Patients with diabetes remain at unacceptably high risk of cardiovascular complications. Recent randomized trials have demonstrated cardiovascular clinical benefit from therapies, including certain glucose-lowering agents as well as other risk-factor modifying therapies. However, there is heterogeneity in baseline risk and magnitude of benefit.Our central hypothesis is that risk scores combining clinical variables, protein and RNA biomarkers, and genetic variants can define a robust spectrum of risk for major vascular events, hospitalization for heart failure, and progression of kidney disease, and can be used to identify subgroups of patients who derive the greatest benefit from specific therapies.We will leverage 12 large, randomized, controlled trials from the TIMI Study Group that tested therapies to reduce the risk of major vascular events, hospitalization for HF, and progression of kidney disease. These trials had 100,522 patients with diabetes who were well characterized with long-term follow-up during which 10,757 experienced MACE (CV death, MI, or ischemic stroke), 4126 were hospitalized for heart failure, and 4503 had progression of kidney disease. In addition, we have 14,335 patients with pre-diabetes, 1539 of whom converted to diabetes. A unique strength is the randomized allocation to different therapies (SGLT2i; DPP4i; lorcaserin; ezetimibe; PCSK9i; ticagrelor). In addition, biosamples (plasma, serum, DNA) available across these datasets enable us to evaluate a large population of patients with diabetes (and pre-diabetes) using omics.Specific Aims1: To develop and validate clinical risk scores to predict specific adverse events including major adverse cardiovascular events (MACE; CV death, MI, and stroke), hospitalization for heart failure, and progression of kidney disease in patients with diabetes. 2: To use "omics"-based technologies (including proteomics, transcriptomics, and genomics) to further refine the clinical risk scores developed in Aim 1. 3: To combine the clinical predictors and "omics"-derived and validated biomarkers to enable personalized strategies to prevent cardiovascular morbidity and mortality in patients with diabetes.4: To use the aforementioned approaches to analogously develop risk scores to determine which patients with pre-diabetes (a) are at highest risk to develop diabetes and (b) benefit the most from an intervention to prevent the conversion to diabetes.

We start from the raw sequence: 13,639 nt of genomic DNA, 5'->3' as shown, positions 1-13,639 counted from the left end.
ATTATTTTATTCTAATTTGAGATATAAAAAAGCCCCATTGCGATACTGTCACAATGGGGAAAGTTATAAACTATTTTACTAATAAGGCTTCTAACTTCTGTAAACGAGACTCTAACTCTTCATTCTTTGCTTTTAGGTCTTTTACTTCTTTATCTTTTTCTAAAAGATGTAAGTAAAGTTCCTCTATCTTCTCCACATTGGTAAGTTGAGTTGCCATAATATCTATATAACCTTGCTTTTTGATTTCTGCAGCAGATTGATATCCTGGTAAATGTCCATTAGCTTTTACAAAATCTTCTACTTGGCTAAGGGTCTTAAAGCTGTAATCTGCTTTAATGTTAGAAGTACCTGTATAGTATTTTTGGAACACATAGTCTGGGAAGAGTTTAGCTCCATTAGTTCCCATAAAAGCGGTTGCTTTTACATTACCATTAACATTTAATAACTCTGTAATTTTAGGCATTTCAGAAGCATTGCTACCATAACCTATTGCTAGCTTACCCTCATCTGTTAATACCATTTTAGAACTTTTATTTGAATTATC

|Program type||Strategically Focused Research Network|
|Effective start/end date||01/01/2020 → 12/31/2023|